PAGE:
Washington Tackle Jaxson Kirkland Won't Let Pandemic Weaken Him

Dan Raley

College football coaches everywhere worry about players staying properly motivated and physically fit during the  coronavirus pandemic. Campus facilities are locked up tight. Public gyms remain off limits. 

No one on the University of Washington staff carries one ounce of concern for starting junior offensive tackle Jaxson Kirkland.

He has 24/7 access to a well-stocked weight room at his family home in Vancouver, Washington, across the Columbia River from Portland. Barbells line up seemingly forever. Mirrors cover most walls. This place puts most commercial health clubs to shame. 

Kirkland uses this private residential retreat for an hour and a half to two hours each day, six days a week, mindful he needs to briefly rest. He often works out in the evenings alongside his father, Dean Kirkland, a former Husky offensive guard, a team co-captain, a 1991 Rose Bowl participant and a real-estate developer. 

A sense of purpose permeates throughout the customized exercise room, which includes a squat bar and a treadmill.

"I'm on a huge mission to lead my guys and my team," Jaxon Kirkland said. "Transforming my body will help me with my play. There are things I need to improve. Being my best in the weight room is how I can help the team out."

The results are stunning so far. This 6-foot-7, 327-pound Kirkland looks so huge and streamlined, he resembles a gigantic tight end. Missing the lineman blubber that typically comes with a person sporting as much size as he does, this Kirkland has dropped his body fat from 22 percent to 15. 

"We know he played like Tarzan," his father said. "Now he looks like Tarzan."

Jaxson Kirkland, Washington offensive tackle, looks fit and ready to play.
Jaxson Kirkland photo

Kirkland has been productive all along as a collegian, starting at right guard as a redshirt freshman and a sophomore. Yet he was overshadowed some by departed offensive-line teammates Nick Harris and Trey Adams, both two-time, first-team All-Pac-12 selections.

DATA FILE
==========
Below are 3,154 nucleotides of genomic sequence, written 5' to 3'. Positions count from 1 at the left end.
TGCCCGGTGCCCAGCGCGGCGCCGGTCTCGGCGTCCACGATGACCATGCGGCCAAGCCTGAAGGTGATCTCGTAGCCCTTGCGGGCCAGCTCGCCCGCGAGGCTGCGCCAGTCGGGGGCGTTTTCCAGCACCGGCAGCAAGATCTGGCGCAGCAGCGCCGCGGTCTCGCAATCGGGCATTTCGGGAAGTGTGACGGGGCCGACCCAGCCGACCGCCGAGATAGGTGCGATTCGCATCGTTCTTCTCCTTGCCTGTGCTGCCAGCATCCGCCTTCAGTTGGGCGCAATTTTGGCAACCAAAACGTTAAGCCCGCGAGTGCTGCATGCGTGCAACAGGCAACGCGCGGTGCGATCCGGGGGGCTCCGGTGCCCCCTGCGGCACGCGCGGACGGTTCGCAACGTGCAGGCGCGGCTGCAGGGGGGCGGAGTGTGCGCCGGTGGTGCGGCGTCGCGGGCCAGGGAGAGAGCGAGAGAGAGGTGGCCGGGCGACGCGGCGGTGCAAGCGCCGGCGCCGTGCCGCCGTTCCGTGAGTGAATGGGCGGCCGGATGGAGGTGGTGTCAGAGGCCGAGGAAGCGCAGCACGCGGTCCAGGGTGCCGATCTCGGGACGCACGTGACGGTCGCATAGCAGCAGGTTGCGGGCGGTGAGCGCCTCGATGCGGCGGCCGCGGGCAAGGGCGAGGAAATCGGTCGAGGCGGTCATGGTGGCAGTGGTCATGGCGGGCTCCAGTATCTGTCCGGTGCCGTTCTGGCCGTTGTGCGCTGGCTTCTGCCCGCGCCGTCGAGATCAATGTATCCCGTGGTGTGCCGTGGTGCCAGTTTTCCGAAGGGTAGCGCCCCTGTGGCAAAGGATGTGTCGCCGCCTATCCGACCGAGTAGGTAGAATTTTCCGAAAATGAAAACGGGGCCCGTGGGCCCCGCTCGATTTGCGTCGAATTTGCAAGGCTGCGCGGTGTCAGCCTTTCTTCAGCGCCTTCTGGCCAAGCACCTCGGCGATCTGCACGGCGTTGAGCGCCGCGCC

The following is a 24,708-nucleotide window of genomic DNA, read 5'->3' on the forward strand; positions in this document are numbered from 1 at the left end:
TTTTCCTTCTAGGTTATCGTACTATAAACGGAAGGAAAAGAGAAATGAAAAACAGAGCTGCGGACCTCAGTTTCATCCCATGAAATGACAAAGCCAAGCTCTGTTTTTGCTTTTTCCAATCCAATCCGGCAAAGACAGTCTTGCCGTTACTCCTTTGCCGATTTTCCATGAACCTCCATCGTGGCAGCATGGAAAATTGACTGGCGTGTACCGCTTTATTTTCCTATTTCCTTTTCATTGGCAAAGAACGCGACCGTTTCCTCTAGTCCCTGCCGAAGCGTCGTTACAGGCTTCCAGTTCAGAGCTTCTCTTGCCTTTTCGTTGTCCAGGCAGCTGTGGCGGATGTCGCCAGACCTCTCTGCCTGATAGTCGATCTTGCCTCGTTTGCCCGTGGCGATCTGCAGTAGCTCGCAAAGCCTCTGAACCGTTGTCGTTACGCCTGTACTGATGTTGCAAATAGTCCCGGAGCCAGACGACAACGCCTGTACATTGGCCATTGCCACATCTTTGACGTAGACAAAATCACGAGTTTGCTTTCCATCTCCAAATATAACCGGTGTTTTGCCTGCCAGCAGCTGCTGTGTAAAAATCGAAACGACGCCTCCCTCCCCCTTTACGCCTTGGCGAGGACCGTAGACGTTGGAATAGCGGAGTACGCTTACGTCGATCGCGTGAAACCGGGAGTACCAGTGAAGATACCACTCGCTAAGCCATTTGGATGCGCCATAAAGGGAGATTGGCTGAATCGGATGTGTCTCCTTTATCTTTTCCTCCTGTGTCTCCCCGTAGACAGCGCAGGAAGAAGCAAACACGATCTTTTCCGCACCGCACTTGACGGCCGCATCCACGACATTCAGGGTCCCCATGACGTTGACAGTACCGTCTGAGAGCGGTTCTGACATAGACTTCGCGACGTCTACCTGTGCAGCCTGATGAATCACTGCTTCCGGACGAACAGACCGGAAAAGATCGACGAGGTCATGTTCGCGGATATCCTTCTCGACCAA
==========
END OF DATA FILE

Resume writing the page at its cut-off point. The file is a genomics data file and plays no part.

By the end of last season, however, people started to closely examine this kid from Southwest Washington with the proven genes and the family history of building muscle mass. Pro Football Focus singled him out and named him second-team all-conference, to give him added reputation to build on.

Once Adams used up his eligibility, the Huskies switched Kirkland to the vacated NFL money position for the upcoming season. It's a good move for the team, good for the player's own pro football interests.

"We definitely loved him at guard," said Scott Huff, Husky offensive-line coach. "We're going to tinker around with him at left tackle because we think he can do it. He's really, really good."

While some guys stuck at home might continuously head to the kitchen to make a sandwich, Kirkland ducks down the hall to bench press and make more muscle. 

Whereas his stockier dad might have gone for the explosive and singular 400-pound lift, Jaxson Kirkland is more interested in doing five or more reps at 315 pounds. He treats squats the same way, recently lifting 365 pounds. A lot of testosterone goes into moving these weights.